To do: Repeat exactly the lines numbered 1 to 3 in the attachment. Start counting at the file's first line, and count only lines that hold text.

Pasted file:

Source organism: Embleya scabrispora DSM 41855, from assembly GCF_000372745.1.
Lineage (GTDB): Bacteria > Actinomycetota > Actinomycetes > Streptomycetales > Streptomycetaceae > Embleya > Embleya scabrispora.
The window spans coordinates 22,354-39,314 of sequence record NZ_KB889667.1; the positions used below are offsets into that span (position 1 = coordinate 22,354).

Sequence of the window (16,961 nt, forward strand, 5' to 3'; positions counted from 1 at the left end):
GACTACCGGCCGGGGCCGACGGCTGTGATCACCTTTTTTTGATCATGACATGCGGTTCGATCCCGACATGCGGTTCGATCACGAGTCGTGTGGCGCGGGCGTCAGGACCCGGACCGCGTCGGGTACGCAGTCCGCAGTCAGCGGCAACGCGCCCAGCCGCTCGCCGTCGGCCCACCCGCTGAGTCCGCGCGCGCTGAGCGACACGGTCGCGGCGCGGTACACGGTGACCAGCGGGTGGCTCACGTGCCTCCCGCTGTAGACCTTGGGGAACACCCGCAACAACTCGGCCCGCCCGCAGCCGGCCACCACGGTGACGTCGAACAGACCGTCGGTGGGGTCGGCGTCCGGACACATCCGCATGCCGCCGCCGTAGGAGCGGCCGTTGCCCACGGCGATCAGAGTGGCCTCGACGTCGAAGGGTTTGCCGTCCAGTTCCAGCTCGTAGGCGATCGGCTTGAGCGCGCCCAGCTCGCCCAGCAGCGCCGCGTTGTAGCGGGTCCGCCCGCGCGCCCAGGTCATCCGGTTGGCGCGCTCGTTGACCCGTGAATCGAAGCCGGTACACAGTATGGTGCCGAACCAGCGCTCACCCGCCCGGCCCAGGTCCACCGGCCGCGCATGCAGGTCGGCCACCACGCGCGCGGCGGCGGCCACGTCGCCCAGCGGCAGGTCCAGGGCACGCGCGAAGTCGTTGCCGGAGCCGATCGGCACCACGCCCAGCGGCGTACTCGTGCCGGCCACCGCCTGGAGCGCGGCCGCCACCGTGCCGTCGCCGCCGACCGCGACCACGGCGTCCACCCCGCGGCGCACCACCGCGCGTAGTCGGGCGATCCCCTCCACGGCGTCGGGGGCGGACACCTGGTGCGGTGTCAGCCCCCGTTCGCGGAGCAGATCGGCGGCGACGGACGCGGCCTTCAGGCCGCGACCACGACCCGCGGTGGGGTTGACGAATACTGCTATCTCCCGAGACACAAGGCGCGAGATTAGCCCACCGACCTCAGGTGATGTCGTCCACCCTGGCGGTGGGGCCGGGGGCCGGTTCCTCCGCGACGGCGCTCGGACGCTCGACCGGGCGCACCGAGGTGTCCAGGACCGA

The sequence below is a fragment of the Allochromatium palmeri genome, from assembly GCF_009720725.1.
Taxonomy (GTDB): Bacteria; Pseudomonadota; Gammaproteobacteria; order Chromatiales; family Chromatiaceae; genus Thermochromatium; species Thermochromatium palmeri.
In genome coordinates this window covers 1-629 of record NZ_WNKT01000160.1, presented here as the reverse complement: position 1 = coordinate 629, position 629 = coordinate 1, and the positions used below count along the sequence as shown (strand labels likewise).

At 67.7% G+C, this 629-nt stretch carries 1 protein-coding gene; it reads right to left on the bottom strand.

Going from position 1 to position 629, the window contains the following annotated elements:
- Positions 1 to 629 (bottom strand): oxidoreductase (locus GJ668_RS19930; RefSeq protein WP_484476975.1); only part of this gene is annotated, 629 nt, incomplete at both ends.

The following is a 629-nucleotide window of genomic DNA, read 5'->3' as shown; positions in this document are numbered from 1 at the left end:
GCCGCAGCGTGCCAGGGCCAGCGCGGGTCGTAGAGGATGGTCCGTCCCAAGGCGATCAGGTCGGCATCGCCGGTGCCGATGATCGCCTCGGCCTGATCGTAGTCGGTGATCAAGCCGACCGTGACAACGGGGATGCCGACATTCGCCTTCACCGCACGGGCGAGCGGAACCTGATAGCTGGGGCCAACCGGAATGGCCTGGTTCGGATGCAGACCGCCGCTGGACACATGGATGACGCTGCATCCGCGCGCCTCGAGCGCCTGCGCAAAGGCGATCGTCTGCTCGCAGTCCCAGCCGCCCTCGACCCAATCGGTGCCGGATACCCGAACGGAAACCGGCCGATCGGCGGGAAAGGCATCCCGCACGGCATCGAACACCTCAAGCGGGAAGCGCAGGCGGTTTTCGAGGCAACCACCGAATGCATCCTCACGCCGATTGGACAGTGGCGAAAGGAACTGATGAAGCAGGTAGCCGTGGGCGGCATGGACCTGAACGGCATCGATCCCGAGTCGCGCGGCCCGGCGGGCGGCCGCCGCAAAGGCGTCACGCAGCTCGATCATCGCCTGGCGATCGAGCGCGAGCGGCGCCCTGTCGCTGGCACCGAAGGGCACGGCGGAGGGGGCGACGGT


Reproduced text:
Source organism: Embleya scabrispora DSM 41855, from assembly GCF_000372745.1.
Lineage (GTDB): Bacteria > Actinomycetota > Actinomycetes > Streptomycetales > Streptomycetaceae > Embleya > Embleya scabrispora.
The window spans coordinates 22,354-39,314 of sequence record NZ_KB889667.1; the positions used below are offsets into that span (position 1 = coordinate 22,354).